So God Made a Teacher Collection (Sale!) ➔

 

I don’t know if it’s an adolescent thing, a hormonal thing, a generational thing, or just my daughter’s thing–but whatever the thing, my once-amiable girl has taken to speaking to me in a tone that’s half pity, half distain and 100 percent loathsome. 

I will pose perfectly reasonable questions–sometimes trying to glean information, sometimes because I’m sincerely interested–questions like, “Do you have math homework?” or “What time is the band concert?” or “Did the ending of the movie surprise you?” and my daughter will scoff with exasperation, like she can’t believe something so stupid fell out of my mouth, and what rotten luck she has to be burdened with such a numbskull for a mother. 

If I ask her to repeat what she said because, God forbid, I didn’t quite catch it (the NERVE of me!), she rolls her eyes in annoyance and annunciates each word, like she’s talking to a prehensile lizard she thinks has poor hearing from sheer laziness. 

This tone of hers has spilled over into conversations with other adults, like an unchecked gas leak. They’ll make an innocuous comment like, “Look at that blue house,” and she’ll act like she’s never been exposed to ignorance so thick and noxious in all her 11 years. “That’s not blue, it’s Aegean.” It’s downright embarrassing and I find myself apologizing, not only for my daughter’s rudeness, but for my flimsy, ineffectual parenting–because I’m the one who enables her, right?

My friend, who was recently on the receiving end of my daughter’s attitude, generously commiserated, saying the You idiot! tone is rampant amongst girls that age. She went on, “The way they talk sounds like they mean to add, ‘—you idiot!’ after everything.”

I thought about it, replaying certain exchanges in my head, and you know what? My friend nailed it. That is EXACTLY how it sounds, and once it was pointed out, I couldn’t stop hearing the You idiot! implied in my daughter’s tone. For example:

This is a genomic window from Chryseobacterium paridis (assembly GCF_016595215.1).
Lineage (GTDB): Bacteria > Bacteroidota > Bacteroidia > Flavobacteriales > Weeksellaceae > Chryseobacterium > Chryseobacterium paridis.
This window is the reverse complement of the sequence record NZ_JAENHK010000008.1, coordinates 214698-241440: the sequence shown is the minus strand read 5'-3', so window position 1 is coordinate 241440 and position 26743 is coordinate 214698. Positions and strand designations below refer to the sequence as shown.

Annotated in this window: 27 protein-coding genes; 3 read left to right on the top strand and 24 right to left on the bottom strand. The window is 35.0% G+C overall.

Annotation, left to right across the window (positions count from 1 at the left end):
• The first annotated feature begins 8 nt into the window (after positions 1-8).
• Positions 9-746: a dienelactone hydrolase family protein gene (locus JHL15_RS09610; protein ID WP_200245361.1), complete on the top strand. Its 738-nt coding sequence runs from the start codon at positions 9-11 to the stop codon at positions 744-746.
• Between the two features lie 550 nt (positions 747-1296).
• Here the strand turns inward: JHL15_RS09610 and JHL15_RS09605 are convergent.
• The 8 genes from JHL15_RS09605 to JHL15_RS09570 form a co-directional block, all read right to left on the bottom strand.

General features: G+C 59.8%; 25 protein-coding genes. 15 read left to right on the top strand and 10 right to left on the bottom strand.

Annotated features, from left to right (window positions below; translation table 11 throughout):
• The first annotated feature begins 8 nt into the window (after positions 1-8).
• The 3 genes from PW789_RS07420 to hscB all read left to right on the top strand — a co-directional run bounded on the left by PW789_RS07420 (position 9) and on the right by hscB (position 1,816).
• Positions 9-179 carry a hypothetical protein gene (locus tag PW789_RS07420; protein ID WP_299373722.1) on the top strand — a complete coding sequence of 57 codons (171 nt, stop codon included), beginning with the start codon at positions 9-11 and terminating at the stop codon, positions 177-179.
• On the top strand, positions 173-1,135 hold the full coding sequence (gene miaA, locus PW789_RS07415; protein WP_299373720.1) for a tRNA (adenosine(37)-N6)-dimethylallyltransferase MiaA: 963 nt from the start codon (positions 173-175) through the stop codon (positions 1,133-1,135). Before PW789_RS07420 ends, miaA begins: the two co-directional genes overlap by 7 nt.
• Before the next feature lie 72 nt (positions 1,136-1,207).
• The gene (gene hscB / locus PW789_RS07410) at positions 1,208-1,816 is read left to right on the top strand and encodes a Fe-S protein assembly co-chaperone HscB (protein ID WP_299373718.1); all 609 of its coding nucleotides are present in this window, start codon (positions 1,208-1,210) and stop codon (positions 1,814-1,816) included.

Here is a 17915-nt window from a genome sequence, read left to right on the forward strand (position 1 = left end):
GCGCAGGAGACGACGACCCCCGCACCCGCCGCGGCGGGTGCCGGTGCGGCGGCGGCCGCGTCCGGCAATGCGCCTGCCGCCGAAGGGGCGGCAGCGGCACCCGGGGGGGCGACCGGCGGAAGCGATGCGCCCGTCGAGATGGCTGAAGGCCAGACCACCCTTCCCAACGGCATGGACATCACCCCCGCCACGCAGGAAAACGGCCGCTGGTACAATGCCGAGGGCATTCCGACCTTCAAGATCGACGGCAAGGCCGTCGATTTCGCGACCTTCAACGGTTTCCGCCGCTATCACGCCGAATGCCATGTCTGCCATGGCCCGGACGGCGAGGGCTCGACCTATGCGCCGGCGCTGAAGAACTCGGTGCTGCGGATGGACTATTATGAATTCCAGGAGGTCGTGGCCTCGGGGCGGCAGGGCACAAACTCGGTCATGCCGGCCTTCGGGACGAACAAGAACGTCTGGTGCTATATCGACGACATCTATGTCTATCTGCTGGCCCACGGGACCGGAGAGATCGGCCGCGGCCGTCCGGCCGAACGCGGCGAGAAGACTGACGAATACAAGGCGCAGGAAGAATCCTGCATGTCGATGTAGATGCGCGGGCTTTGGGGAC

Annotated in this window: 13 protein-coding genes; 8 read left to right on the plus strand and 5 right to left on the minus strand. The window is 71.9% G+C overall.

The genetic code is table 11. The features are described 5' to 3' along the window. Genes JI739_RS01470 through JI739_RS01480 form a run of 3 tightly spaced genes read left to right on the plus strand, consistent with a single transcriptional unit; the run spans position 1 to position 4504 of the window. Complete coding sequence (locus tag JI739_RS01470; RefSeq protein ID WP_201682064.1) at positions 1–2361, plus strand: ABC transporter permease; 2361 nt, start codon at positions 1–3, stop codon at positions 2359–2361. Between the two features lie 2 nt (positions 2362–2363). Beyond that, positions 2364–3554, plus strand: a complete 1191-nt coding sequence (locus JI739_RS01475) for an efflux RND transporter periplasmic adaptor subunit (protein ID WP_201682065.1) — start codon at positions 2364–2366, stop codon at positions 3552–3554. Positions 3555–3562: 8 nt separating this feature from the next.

“I already told you I have math homework (you IDIOT).”

“The band concert is at 7:00 (you idiot!).”

“Why would the ending of a movie I’ve never seen surprise me (you big idiot)?”

“Why would I make my bed if I’m just going to sleep in it again, tonight (you idiot)?”

And so on.

What bothers me more than being spoken to like a tiresome servant, more than the sting of disrespect, and even more than being just plain hurt is the shame of having judged this very same behavior from other people’s kids in the past. 

Yes, I was that priggish mom who witnessed a demonstratively strong-willed child and thought, “My kid will NEVER talk to ME like that,” then proceeded to change my infant’s diaper and feed her a bottle. I assumed, before she could communicate beyond cries and coos, our relationship would be molded in the image of my ego, that she would laugh at my jokes and agree with my perspective, that she would follow my rules and do exactly as she was told–right away. But I had only imagined my side of the dialogue, my intentions, my objective; I never dreamed that by cultivating her voice and instilling independent thought, my daughter would have. . . her own voice and independent thoughts. 

It’s an odd dichotomy, being incensed by the very character traits I’ve encouraged, not to mention poetic justice that my sanctimoniousness has come full circle. When my daughter and I are in public and she You idiots me, I can feel the disapproving recoil from mothers within earshot. Some days it bothers me and I try to explain, red-faced, that she wasn’t always this insolent, that she was once docile like their kids; other days I hold my head up and carry on, resigned to her insubordination.

I could whip her into shape if I wanted to, demand she lose the You idiot tone, punish any rebellion, quash her defiance, but I truly believe this is just a phase. Despite my complaining and intermittent humiliation, all is not lost. My daughter is stretching her assertive wings, flexing her confidence, testing the power of her expression with someone she trusts. If I can give her some practice before she faces a world full of challenges and wicked pushback, I gladly will. Something tells me she is going to need it. 

Michelle Riddell

Born and raised in Detroit, Michelle Riddell now lives with her family in rural mid-Michigan where she happily braves her husband’s penchant for DIY projects and her daughter’s passion for wildlife-as-indoor-pets. Her publishing credits include Parent Co,  Sammiches and Psych Meds, Mamalode, MOPS International, and Club Mid. In addition to being a reviewing editor at Mothers Always Write, Michelle is a substitute teacher at her daughter’s elementary school where she tries very hard not to embarrass her. Connect with her on Facebook or Twitter

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